We love the “if/then” proposition: “If” you do this, “then” I will do that. We love living as though the philosophy of “what goes around comes around” is true. That conditionality makes us feel safe. It’s easy to comprehend, and appropriately formulaic. Best of all, it keeps us in control. We get to keep our ledgers and scorecards. The equation: “If I do this, then you are obligated to do that” makes perfect sense to our grace-empty hearts.
Unconditional love, on the other hand, is incomprehensible. We are deeply conditioned against unconditionality because we’ve been told in a thousand different ways that accomplishment always precedes acceptance, that achievement always precedes approval.
So when we hear, “Of course you don’t deserve it, but I’m giving it to you anyway,” we wonder, “What is this really about? What’s the catch?” Internal alarms start going off, and we begin saying “wait a minute…this sounds too good to be true.”
You see, everything in our world demands two-way love. Everything is conditional. Only when we achieve, we reason, will we receive everything we long for: love, approval, significance, respect, and so on. Be good, bring home the bacon, and keep your act together so then (and only then) will you have what you want. That’s how our world works.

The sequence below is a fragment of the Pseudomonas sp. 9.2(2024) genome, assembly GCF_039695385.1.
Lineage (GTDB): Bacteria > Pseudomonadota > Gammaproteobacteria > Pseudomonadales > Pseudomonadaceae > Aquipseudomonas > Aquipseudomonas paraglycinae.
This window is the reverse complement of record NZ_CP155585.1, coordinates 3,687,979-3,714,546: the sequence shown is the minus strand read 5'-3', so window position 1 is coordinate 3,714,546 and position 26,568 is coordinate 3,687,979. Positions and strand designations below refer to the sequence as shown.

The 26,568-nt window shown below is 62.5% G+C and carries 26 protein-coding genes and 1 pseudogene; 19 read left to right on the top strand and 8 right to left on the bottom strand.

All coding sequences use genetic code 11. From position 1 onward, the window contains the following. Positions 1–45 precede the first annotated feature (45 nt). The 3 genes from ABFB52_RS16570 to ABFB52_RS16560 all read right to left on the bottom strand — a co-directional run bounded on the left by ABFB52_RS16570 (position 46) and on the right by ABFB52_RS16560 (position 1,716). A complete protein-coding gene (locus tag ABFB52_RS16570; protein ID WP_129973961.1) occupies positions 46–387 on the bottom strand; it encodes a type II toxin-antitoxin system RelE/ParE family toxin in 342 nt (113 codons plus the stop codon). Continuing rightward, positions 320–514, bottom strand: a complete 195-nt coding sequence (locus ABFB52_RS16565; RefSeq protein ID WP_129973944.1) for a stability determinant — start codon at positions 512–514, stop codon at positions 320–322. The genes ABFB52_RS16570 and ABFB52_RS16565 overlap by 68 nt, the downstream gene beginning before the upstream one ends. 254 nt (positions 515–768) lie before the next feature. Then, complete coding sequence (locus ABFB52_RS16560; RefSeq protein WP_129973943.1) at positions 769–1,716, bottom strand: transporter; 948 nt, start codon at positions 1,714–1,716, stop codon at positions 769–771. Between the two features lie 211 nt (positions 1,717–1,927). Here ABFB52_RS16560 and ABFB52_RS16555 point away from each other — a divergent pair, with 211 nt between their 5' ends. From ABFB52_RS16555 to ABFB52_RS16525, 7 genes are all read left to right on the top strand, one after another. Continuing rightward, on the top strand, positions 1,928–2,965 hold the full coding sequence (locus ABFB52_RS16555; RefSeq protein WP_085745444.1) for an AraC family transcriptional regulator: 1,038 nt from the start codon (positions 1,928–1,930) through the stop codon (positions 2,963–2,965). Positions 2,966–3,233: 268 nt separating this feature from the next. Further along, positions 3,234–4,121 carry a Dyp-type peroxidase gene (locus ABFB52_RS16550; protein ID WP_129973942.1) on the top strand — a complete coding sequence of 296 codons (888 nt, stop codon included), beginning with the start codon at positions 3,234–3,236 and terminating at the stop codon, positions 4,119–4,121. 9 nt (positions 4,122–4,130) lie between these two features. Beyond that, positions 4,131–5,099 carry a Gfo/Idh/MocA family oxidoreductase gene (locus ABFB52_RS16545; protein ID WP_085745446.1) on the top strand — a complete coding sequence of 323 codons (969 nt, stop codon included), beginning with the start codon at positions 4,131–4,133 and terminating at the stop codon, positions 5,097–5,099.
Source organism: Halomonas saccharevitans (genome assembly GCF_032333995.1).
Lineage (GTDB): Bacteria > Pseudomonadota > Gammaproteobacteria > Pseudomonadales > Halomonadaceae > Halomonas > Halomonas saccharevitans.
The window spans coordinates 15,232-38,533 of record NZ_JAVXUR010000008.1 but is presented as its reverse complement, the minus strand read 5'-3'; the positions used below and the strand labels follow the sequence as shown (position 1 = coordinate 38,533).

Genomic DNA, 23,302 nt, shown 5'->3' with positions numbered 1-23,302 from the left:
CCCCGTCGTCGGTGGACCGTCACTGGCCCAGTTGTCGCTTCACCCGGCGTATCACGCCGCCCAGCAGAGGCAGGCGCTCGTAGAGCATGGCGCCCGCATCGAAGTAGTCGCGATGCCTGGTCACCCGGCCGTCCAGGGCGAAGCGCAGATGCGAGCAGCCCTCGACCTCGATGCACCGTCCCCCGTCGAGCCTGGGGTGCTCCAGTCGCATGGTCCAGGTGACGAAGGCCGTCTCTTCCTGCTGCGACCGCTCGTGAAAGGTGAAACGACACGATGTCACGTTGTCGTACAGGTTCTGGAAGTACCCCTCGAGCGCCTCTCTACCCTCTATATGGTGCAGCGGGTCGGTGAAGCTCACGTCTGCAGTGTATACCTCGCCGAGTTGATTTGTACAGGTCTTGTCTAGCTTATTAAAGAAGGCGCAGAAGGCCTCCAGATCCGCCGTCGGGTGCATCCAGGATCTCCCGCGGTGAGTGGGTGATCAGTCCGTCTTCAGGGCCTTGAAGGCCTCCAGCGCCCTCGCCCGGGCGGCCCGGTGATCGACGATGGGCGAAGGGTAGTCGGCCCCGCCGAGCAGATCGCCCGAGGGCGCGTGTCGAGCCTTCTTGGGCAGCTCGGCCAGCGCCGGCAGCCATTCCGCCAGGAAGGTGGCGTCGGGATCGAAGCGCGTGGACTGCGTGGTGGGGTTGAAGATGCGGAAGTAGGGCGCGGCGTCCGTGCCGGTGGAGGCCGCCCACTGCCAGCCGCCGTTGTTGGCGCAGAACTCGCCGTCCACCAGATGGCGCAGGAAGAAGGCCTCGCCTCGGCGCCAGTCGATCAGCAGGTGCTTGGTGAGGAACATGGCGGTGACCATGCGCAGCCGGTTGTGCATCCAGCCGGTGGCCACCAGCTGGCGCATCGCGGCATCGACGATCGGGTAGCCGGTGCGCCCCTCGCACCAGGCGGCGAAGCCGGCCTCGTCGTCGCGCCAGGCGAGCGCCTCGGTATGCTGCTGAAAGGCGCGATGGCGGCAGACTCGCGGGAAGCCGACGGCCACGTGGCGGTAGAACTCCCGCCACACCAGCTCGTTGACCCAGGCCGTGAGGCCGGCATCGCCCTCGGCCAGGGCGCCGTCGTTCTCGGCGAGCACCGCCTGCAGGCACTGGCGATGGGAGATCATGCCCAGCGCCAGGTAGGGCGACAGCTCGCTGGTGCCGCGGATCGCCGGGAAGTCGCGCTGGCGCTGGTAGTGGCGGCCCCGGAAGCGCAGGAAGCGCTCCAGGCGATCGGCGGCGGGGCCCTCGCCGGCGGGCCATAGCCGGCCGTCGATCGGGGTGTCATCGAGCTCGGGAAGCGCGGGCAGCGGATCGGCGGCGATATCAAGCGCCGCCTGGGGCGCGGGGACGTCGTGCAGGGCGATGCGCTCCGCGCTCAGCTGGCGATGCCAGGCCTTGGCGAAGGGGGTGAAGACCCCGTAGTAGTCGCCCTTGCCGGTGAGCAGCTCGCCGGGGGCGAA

However, God gives us His love without any conditions and without any merit on our part: “We love Him, because He first loved us” (1 John 4:19
You see, grace isn’t from our world. It’s otherworldly. It’s unconditional. Grace is upside-down, to-do-list wrecking, and incomprehensible. It’s unconditional love, and this grace is given by an unconditional God, who has set His redeeming love in place and desires to see it appropriated in our lives.
Won’t this unconditional love produce unthankful, unholy Christians you ask? The opposite is true. God’s grace produces, within the heart of His children, the desire to live a life dedicated to His glory.
For the grace of God that bringeth salvation hath appeared to all men, Teaching us that, denying ungodliness and worldly lusts, we should live soberly, righteously, and godly, in this present world;—Titus 2:11–12